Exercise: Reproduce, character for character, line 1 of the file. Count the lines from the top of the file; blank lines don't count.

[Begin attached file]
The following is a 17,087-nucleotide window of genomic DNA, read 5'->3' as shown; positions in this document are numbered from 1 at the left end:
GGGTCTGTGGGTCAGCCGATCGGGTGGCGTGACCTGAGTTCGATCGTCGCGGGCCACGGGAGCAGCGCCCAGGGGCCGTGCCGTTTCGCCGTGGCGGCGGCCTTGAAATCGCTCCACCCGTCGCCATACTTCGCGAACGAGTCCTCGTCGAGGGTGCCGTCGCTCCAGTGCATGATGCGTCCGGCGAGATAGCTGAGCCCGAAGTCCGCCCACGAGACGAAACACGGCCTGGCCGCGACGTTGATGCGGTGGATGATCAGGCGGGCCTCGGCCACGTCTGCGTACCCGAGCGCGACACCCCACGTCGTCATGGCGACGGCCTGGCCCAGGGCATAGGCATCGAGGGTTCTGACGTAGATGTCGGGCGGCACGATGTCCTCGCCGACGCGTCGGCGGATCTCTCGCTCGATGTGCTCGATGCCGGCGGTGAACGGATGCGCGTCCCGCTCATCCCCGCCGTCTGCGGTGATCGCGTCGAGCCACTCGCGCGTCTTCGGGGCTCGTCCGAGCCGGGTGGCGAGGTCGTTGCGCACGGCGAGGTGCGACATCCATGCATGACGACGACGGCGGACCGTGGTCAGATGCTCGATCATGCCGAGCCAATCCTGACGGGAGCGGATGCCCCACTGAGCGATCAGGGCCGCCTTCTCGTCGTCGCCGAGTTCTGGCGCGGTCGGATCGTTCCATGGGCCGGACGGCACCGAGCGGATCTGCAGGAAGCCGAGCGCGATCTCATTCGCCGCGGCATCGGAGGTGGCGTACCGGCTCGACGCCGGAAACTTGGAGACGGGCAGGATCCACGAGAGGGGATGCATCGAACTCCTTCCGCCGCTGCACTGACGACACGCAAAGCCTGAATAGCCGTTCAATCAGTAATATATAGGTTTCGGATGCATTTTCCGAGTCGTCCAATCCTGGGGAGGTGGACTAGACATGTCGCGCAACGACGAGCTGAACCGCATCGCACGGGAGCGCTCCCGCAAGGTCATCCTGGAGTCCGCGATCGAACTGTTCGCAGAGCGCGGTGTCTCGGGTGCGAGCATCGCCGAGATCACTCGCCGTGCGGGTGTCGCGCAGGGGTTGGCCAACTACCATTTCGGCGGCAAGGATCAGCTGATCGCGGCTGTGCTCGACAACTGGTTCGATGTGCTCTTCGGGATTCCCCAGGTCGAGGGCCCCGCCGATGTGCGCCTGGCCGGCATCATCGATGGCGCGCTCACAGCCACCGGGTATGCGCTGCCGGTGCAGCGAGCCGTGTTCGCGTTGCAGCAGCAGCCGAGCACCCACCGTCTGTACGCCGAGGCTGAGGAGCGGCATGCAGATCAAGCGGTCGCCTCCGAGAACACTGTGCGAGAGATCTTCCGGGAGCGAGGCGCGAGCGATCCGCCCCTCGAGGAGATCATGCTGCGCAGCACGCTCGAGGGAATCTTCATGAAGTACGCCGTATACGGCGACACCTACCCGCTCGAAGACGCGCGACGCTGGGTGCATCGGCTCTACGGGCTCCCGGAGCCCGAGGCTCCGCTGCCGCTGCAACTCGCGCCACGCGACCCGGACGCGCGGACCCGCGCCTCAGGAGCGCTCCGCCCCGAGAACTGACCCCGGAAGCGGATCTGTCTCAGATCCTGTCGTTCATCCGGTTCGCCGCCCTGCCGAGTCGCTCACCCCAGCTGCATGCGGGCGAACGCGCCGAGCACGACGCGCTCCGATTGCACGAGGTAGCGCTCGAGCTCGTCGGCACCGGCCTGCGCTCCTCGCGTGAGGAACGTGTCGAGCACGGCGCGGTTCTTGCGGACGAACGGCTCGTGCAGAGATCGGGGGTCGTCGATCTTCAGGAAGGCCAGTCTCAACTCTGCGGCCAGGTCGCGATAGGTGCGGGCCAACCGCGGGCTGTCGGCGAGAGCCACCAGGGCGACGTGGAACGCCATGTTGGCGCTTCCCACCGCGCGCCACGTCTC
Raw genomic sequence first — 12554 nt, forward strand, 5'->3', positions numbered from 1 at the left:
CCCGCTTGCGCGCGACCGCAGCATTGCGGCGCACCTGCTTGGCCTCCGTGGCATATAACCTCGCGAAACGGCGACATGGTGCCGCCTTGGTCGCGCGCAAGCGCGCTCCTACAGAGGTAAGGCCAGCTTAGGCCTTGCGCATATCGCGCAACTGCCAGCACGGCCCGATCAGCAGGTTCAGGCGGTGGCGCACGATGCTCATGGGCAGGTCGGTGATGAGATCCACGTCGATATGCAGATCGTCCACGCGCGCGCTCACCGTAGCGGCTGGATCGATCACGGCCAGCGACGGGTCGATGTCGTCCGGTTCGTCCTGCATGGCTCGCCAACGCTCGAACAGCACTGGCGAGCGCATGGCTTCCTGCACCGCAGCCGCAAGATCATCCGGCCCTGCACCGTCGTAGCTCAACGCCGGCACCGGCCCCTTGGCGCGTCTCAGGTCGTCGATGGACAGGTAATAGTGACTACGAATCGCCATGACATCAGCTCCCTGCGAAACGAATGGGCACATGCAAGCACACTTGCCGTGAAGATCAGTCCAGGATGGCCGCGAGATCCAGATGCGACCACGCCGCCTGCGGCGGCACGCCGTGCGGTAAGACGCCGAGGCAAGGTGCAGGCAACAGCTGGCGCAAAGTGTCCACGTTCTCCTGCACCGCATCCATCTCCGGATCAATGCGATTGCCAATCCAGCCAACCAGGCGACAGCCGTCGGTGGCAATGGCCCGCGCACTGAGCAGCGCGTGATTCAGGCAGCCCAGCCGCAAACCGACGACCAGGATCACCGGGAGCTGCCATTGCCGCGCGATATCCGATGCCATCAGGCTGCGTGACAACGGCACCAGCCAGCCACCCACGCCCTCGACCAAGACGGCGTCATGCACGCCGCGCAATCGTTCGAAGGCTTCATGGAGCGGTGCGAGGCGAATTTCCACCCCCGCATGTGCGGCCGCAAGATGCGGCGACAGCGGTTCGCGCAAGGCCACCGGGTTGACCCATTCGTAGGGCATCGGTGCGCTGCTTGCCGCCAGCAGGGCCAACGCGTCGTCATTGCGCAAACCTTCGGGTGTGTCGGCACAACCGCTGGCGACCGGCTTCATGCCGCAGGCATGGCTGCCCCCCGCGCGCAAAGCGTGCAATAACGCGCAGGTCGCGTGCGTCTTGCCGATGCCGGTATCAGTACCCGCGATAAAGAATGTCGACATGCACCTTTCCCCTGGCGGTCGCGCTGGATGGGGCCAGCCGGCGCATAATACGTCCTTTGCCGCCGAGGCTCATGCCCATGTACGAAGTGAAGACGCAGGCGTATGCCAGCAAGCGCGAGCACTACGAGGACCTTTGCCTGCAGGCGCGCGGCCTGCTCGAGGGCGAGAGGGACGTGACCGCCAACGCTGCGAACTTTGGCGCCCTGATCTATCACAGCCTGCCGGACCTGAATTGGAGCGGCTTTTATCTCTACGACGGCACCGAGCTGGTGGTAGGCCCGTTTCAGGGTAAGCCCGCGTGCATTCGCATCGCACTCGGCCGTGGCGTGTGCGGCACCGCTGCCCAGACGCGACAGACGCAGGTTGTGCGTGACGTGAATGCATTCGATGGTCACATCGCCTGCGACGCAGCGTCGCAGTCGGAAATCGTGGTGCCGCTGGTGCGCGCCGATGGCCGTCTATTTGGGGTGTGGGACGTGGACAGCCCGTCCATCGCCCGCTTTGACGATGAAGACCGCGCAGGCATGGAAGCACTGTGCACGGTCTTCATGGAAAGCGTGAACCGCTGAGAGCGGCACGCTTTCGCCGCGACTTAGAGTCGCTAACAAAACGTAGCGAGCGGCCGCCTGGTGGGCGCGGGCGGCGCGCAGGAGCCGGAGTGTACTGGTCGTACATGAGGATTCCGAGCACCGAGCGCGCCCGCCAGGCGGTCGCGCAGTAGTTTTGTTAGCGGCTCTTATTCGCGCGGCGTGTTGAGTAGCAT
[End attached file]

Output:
The following is a 17,087-nucleotide window of genomic DNA, read 5'->3' as shown; positions in this document are numbered from 1 at the left end: